A Greedy Culture

We don’t often think of ourselves as greedy. We point the finger at the ‘rich’: sports stars, politicians and business people whose corporations dominate our lives.

“They should do more to help”

“They’ve got the resources”

“They don’t pay their taxes and have probably got money in off-shore bank accounts”

All these suspicions may well be true, but it can make us think that we’re let off the hook.

Greed is both a personal and a collective problem.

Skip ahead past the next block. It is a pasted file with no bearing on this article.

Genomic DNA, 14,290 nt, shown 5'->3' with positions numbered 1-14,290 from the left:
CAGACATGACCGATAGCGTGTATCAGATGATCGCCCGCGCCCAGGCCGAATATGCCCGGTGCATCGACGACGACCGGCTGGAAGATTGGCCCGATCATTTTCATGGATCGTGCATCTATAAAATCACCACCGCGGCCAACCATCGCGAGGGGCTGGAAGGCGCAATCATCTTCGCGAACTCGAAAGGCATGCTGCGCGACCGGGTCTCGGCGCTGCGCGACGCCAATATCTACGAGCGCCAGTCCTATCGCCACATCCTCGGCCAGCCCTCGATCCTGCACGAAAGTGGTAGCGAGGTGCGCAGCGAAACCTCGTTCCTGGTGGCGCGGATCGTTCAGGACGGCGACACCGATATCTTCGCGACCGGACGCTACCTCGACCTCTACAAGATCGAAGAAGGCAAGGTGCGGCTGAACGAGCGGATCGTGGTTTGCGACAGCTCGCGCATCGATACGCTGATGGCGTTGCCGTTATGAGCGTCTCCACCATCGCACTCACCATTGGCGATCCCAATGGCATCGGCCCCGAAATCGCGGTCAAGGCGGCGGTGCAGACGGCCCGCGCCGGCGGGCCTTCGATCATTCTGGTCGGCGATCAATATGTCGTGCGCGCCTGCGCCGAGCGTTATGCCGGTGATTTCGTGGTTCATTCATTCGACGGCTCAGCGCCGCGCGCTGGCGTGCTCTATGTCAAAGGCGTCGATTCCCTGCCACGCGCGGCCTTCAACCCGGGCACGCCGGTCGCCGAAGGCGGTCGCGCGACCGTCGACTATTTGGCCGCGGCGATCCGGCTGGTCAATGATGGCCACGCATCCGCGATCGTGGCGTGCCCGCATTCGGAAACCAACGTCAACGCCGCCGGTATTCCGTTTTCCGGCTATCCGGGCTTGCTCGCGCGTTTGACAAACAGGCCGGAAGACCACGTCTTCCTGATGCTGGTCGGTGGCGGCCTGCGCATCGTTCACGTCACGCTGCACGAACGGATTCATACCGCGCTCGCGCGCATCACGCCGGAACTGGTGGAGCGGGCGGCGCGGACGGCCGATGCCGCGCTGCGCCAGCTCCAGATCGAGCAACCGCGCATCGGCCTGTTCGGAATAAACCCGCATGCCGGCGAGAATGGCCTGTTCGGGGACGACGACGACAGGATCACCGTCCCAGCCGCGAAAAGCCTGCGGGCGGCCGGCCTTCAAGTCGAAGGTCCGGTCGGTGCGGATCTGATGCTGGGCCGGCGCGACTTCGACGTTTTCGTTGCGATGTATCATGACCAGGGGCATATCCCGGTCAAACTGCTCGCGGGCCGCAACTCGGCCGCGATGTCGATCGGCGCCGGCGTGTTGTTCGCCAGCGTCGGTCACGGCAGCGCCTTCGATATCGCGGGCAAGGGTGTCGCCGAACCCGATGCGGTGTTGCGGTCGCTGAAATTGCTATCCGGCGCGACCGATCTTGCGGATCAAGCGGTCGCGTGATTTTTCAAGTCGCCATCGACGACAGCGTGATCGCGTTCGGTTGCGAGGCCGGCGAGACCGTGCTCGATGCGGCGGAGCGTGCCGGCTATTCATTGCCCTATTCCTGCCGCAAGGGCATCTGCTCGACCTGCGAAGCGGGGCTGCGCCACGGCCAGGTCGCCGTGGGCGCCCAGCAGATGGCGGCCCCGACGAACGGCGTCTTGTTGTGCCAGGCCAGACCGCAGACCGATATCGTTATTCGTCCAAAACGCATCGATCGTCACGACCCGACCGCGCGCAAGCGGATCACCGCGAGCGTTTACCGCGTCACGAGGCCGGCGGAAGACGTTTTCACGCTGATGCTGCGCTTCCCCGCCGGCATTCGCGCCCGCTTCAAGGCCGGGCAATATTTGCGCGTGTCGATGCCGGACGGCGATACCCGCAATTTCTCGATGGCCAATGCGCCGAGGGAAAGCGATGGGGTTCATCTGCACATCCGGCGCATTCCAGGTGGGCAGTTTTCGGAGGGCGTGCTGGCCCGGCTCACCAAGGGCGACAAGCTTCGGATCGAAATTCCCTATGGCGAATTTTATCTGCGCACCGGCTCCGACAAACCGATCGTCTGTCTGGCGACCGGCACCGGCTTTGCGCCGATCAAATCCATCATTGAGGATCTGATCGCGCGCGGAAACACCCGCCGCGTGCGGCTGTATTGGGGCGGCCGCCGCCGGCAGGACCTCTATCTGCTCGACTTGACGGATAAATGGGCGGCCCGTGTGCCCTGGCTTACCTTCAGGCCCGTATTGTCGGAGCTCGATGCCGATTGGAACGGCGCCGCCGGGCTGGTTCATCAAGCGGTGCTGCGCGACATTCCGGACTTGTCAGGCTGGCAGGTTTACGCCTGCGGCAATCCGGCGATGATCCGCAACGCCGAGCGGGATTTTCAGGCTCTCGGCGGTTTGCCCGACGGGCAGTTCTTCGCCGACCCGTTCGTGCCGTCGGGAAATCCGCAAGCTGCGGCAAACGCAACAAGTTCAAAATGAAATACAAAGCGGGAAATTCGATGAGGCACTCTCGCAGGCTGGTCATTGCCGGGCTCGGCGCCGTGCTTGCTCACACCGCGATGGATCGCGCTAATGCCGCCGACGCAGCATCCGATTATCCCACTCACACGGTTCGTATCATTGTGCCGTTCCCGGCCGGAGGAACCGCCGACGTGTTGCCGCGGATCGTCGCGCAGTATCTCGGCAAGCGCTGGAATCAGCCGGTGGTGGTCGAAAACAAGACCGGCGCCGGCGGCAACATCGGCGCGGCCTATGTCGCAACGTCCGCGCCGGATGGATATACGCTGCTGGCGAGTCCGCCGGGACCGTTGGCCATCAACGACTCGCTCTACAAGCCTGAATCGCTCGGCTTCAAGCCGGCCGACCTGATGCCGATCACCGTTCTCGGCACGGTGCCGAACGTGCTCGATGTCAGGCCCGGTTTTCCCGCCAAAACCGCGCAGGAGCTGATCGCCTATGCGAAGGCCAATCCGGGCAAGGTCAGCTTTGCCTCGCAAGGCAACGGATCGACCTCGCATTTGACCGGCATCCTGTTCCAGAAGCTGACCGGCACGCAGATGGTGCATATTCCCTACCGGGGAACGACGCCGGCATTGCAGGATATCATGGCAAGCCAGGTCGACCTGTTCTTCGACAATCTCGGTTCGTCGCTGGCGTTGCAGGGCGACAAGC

We can all do more to help the poor. We could all probably give a little more to support charities helping those in need, yet we often think charities are corrupt too.

We fail to see Greed acting in our own lives when we want just a little bit more: more food, more devices, more money, more presents, more toilet roll to stockpile in lockdown…

We need to look at both ourselves and the wider culture. Greed is a systematic problem that we all play a part in. Our economic systems keep the poor in poverty and allow the ‘rich’ (which in reality is many of us) to get richer. 

We need to step back and name this. Only then can we choose to take responsible actions in our own lives and not allow greed to control us in our daily choices.

How would you describe a greedy person?